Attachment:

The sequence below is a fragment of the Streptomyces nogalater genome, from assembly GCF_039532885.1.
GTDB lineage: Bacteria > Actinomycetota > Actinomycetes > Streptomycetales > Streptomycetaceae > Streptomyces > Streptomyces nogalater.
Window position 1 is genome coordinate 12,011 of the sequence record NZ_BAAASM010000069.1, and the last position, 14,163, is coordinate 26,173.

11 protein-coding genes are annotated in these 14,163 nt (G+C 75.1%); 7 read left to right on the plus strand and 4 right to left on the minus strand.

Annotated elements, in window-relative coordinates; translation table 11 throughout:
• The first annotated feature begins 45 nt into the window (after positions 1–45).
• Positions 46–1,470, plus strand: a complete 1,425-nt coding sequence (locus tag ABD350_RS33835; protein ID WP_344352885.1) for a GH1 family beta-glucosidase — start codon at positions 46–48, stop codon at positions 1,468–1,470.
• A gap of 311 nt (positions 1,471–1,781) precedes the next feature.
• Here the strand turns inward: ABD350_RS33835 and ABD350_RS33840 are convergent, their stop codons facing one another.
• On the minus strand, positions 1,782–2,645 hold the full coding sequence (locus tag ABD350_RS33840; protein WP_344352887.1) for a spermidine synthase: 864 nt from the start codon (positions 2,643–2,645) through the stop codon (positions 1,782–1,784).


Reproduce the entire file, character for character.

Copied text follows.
The sequence below is a fragment of the Streptomyces nogalater genome, from assembly GCF_039532885.1.
GTDB lineage: Bacteria > Actinomycetota > Actinomycetes > Streptomycetales > Streptomycetaceae > Streptomyces > Streptomyces nogalater.
Window position 1 is genome coordinate 12,011 of the sequence record NZ_BAAASM010000069.1, and the last position, 14,163, is coordinate 26,173.

11 protein-coding genes are annotated in these 14,163 nt (G+C 75.1%); 7 read left to right on the plus strand and 4 right to left on the minus strand.

Annotated elements, in window-relative coordinates; translation table 11 throughout:
• The first annotated feature begins 45 nt into the window (after positions 1–45).
• Positions 46–1,470, plus strand: a complete 1,425-nt coding sequence (locus tag ABD350_RS33835; protein ID WP_344352885.1) for a GH1 family beta-glucosidase — start codon at positions 46–48, stop codon at positions 1,468–1,470.
• A gap of 311 nt (positions 1,471–1,781) precedes the next feature.
• Here the strand turns inward: ABD350_RS33835 and ABD350_RS33840 are convergent, their stop codons facing one another.
• On the minus strand, positions 1,782–2,645 hold the full coding sequence (locus tag ABD350_RS33840; protein WP_344352887.1) for a spermidine synthase: 864 nt from the start codon (positions 2,643–2,645) through the stop codon (positions 1,782–1,784).